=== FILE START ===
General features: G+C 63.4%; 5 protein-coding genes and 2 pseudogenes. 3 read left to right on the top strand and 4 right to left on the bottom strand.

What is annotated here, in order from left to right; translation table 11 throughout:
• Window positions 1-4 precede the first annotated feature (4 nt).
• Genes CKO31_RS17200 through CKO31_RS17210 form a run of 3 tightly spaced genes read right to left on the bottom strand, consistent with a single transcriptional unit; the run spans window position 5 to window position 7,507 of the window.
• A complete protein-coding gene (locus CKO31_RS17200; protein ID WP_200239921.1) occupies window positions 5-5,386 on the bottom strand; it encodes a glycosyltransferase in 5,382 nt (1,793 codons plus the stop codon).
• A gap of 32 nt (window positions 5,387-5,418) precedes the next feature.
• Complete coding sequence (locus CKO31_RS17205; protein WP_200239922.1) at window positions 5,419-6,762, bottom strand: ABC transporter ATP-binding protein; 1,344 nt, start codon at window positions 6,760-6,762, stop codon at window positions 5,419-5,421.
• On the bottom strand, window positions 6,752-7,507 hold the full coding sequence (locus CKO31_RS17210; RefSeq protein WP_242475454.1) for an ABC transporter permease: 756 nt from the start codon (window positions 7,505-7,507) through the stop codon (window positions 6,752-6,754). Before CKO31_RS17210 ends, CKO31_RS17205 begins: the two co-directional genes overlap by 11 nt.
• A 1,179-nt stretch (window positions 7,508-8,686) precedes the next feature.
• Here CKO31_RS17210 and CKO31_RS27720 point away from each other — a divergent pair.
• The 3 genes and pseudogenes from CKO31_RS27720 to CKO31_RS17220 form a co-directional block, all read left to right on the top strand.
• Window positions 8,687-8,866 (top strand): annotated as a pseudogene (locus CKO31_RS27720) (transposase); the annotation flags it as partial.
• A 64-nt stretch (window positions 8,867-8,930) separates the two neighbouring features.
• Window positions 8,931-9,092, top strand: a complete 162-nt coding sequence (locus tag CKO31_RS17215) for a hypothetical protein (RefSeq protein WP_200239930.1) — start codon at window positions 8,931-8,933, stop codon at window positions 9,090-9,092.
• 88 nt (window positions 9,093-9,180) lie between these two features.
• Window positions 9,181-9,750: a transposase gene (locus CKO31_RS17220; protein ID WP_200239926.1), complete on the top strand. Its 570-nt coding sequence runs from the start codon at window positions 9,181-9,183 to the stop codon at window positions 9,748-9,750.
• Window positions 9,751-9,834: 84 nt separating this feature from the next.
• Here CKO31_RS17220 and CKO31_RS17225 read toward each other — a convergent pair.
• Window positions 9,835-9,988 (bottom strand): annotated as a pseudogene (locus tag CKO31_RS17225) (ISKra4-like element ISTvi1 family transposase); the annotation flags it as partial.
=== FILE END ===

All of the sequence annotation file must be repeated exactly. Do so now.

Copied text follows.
General features: G+C 63.4%; 5 protein-coding genes and 2 pseudogenes. 3 read left to right on the top strand and 4 right to left on the bottom strand.

What is annotated here, in order from left to right; translation table 11 throughout:
• Window positions 1-4 precede the first annotated feature (4 nt).
• Genes CKO31_RS17200 through CKO31_RS17210 form a run of 3 tightly spaced genes read right to left on the bottom strand, consistent with a single transcriptional unit; the run spans window position 5 to window position 7,507 of the window.
• A complete protein-coding gene (locus CKO31_RS17200; protein ID WP_200239921.1) occupies window positions 5-5,386 on the bottom strand; it encodes a glycosyltransferase in 5,382 nt (1,793 codons plus the stop codon).
• A gap of 32 nt (window positions 5,387-5,418) precedes the next feature.
• Complete coding sequence (locus CKO31_RS17205; protein WP_200239922.1) at window positions 5,419-6,762, bottom strand: ABC transporter ATP-binding protein; 1,344 nt, start codon at window positions 6,760-6,762, stop codon at window positions 5,419-5,421.
• On the bottom strand, window positions 6,752-7,507 hold the full coding sequence (locus CKO31_RS17210; RefSeq protein WP_242475454.1) for an ABC transporter permease: 756 nt from the start codon (window positions 7,505-7,507) through the stop codon (window positions 6,752-6,754). Before CKO31_RS17210 ends, CKO31_RS17205 begins: the two co-directional genes overlap by 11 nt.
• A 1,179-nt stretch (window positions 7,508-8,686) precedes the next feature.
• Here CKO31_RS17210 and CKO31_RS27720 point away from each other — a divergent pair.
• The 3 genes and pseudogenes from CKO31_RS27720 to CKO31_RS17220 form a co-directional block, all read left to right on the top strand.
• Window positions 8,687-8,866 (top strand): annotated as a pseudogene (locus CKO31_RS27720) (transposase); the annotation flags it as partial.
• A 64-nt stretch (window positions 8,867-8,930) separates the two neighbouring features.
• Window positions 8,931-9,092, top strand: a complete 162-nt coding sequence (locus tag CKO31_RS17215) for a hypothetical protein (RefSeq protein WP_200239930.1) — start codon at window positions 8,931-8,933, stop codon at window positions 9,090-9,092.
• 88 nt (window positions 9,093-9,180) lie between these two features.
• Window positions 9,181-9,750: a transposase gene (locus CKO31_RS17220; protein ID WP_200239926.1), complete on the top strand. Its 570-nt coding sequence runs from the start codon at window positions 9,181-9,183 to the stop codon at window positions 9,748-9,750.
• Window positions 9,751-9,834: 84 nt separating this feature from the next.
• Here CKO31_RS17220 and CKO31_RS17225 read toward each other — a convergent pair.
• Window positions 9,835-9,988 (bottom strand): annotated as a pseudogene (locus tag CKO31_RS17225) (ISKra4-like element ISTvi1 family transposase); the annotation flags it as partial.